A comparison of four tests of cognition as predictors of inability to learn to use a metered dose inhaler in old age

This source preferred by Stephen Allen

Authors: Allen, S.C., Warwick-Sanders, M. and Baxter, M.

http://dx.doi.org/10.1111/j.1742-1241.2009.02060.x

Journal: International Journal of Clinical Practice

Volume: 63

Pages: 1150-1153

ISSN: 1368-5031

DOI: 10.1111/j.1742-1241.2009.02060.x

Background: Previous studies have shown that a Mini Mental State Examination (MMSE) score of < 24/30 and inability to copy intersecting pentagons (IP) predict inability to learn to use inhaler devices. We hypothesised that clock drawing tests (CLOX 1 and 2), being validated tests of cognitive executive function, might predict competent inhaler acquisition with a higher sensitivity and specificity than the MMSE or IP.

Methods: We studied 80 (63 women) inhaler-naïve inpatients, mean age 83 years (range 75–97 years). All performed the MMSE, IP, CLOX 1 and 2, before receiving standardised demonstration, instruction and assessment in the use of a metered dose inhaler (MDI).

Results: A total of 28/80 (35%) patients were able to acquire a satisfactory MDI technique. Using normative thresholds for impairment, the sensitivity and specificity (% with 95% confidence intervals) of the cognitive scores in predicting inability were: MMSE < 24 sensitivity 57 (42–71), specificity 76 (57–88), p = 0.04; IP sensitivity 75 (60–85), specificity 79 (59–91), p = 0.0000; CLOX1 < 10 sensitivity 83 (69–91), specificity 57 (37–75), p = 0.0004; CLOX2 < 12 sensitivity 58 (43–71), specificity 64 (44–81), p = 0.05.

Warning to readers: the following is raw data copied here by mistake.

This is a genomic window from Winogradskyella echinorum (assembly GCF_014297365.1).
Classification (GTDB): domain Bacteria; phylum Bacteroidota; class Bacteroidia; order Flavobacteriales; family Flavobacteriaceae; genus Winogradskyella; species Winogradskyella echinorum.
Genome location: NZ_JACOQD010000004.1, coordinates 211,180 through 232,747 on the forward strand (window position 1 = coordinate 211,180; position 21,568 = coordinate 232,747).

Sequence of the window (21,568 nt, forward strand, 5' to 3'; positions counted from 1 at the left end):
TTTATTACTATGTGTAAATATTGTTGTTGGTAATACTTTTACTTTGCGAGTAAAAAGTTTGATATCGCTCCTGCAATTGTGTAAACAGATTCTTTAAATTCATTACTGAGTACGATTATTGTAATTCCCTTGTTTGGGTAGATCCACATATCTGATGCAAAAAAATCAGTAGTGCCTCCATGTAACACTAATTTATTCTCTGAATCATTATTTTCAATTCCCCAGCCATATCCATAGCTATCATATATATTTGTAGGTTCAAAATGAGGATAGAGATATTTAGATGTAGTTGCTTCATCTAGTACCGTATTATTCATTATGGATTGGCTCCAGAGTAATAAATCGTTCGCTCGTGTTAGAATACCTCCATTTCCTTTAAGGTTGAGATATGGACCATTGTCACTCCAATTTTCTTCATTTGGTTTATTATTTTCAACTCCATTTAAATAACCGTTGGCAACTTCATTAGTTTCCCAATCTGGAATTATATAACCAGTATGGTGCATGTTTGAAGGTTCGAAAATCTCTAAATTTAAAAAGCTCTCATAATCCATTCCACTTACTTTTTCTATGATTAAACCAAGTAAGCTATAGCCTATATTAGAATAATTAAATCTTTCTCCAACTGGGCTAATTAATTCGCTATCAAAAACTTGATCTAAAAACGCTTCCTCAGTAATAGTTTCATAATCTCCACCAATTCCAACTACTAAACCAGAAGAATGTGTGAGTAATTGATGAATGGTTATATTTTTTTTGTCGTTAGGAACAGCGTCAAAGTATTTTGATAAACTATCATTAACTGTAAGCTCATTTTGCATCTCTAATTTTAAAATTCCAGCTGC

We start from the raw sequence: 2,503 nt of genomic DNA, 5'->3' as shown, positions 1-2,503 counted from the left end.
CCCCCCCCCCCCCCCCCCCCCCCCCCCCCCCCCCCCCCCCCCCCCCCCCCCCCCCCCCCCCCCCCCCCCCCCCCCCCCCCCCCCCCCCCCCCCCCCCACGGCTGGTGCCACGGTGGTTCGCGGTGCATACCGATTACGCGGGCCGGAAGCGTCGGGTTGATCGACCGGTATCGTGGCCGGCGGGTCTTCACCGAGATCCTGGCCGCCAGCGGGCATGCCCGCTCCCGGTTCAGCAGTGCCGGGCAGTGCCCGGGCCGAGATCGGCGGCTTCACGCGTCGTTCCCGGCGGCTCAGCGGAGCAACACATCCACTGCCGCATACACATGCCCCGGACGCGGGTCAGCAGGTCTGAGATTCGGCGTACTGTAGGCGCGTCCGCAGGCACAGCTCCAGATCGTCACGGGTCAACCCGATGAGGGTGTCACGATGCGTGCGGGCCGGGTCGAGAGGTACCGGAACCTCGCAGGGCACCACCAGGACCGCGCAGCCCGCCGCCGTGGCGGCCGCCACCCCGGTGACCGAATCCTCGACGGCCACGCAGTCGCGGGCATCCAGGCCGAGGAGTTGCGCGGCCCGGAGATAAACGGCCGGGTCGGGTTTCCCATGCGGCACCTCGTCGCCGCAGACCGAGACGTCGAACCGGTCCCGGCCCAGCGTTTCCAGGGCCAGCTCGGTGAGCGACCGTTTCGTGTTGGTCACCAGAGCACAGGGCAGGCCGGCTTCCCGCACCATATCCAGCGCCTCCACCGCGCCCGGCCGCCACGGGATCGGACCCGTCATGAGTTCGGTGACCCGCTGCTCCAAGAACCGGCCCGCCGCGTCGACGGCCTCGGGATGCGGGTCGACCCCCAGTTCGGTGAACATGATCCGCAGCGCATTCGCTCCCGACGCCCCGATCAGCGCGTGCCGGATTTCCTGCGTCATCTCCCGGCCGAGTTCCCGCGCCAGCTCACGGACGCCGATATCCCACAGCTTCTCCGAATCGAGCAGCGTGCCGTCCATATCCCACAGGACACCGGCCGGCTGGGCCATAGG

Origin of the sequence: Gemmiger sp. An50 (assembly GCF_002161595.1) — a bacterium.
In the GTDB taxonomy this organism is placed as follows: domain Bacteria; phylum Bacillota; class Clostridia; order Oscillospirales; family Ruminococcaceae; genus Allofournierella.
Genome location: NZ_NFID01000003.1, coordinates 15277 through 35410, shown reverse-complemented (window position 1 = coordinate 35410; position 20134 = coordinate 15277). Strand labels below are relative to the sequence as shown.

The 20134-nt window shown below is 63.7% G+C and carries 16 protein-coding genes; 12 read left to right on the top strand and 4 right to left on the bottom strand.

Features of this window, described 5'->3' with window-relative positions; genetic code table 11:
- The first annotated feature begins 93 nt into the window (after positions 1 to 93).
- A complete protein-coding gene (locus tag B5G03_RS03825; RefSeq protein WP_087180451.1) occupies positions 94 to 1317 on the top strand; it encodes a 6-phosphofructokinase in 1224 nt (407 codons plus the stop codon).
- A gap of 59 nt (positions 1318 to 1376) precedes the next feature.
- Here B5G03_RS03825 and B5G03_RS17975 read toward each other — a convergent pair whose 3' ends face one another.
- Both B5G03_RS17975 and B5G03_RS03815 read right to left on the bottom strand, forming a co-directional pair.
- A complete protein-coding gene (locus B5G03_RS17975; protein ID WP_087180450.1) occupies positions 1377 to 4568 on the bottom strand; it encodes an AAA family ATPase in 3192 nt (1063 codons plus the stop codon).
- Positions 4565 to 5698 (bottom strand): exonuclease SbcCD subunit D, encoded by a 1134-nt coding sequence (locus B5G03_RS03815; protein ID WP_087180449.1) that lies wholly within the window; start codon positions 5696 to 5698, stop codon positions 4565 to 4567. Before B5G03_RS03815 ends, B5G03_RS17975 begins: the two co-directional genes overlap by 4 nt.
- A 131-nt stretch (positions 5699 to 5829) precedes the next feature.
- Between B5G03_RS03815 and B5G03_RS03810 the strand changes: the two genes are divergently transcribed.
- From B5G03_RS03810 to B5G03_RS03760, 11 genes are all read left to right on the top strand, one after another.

Conclusion: CLOX tests did not perform better than MMSE and IP, to identify patients who are unlikely to be able to acquire MDI technique from a single episode of training. In clinical practice, most patients with an MMSE < 24 or negative IP will not be able to learn MDI technique. In this study, IP had the best overall predictive value.

This data was imported from PubMed:

Authors: Allen, S.C., Warwick-Sanders, M. and Baxter, M.

Journal: Int J Clin Pract

Volume: 63

Issue: 8

Pages: 1150-1153

eISSN: 1742-1241

DOI: 10.1111/j.1742-1241.2009.02060.x

BACKGROUND: Previous studies have shown that a Mini Mental State Examination (MMSE) score of < 24/30 and inability to copy intersecting pentagons (IP) predict inability to learn to use inhaler devices. We hypothesised that clock drawing tests (CLOX 1 and 2), being validated tests of cognitive executive function, might predict competent inhaler acquisition with a higher sensitivity and specificity than the MMSE or IP. METHODS: We studied 80 (63 women) inhaler-naïve inpatients, mean age 83 years (range 75-97 years). All performed the MMSE, IP, CLOX 1 and 2, before receiving standardised demonstration, instruction and assessment in the use of a metered dose inhaler (MDI). RESULTS: A total of 28/80 (35%) patients were able to acquire a satisfactory MDI technique. Using normative thresholds for impairment, the sensitivity and specificity (% with 95% confidence intervals) of the cognitive scores in predicting inability were: MMSE < 24 sensitivity 57 (42-71), specificity 76 (57-88), p = 0.04; IP sensitivity 75 (60-85), specificity 79 (59-91), p = 0.0000; CLOX1 < 10 sensitivity 83 (69-91), specificity 57 (37-75), p = 0.0004; CLOX2 < 12 sensitivity 58 (43-71), specificity 64 (44-81), p = 0.05. CONCLUSION: CLOX tests did not perform better than MMSE and IP, to identify patients who are unlikely to be able to acquire MDI technique from a single episode of training. In clinical practice, most patients with an MMSE < 24 or negative IP will not be able to learn MDI technique. In this study, IP had the best overall predictive value.

This data was imported from Scopus:

Authors: Allen, S.C., Warwick-Sanders, M. and Baxter, M.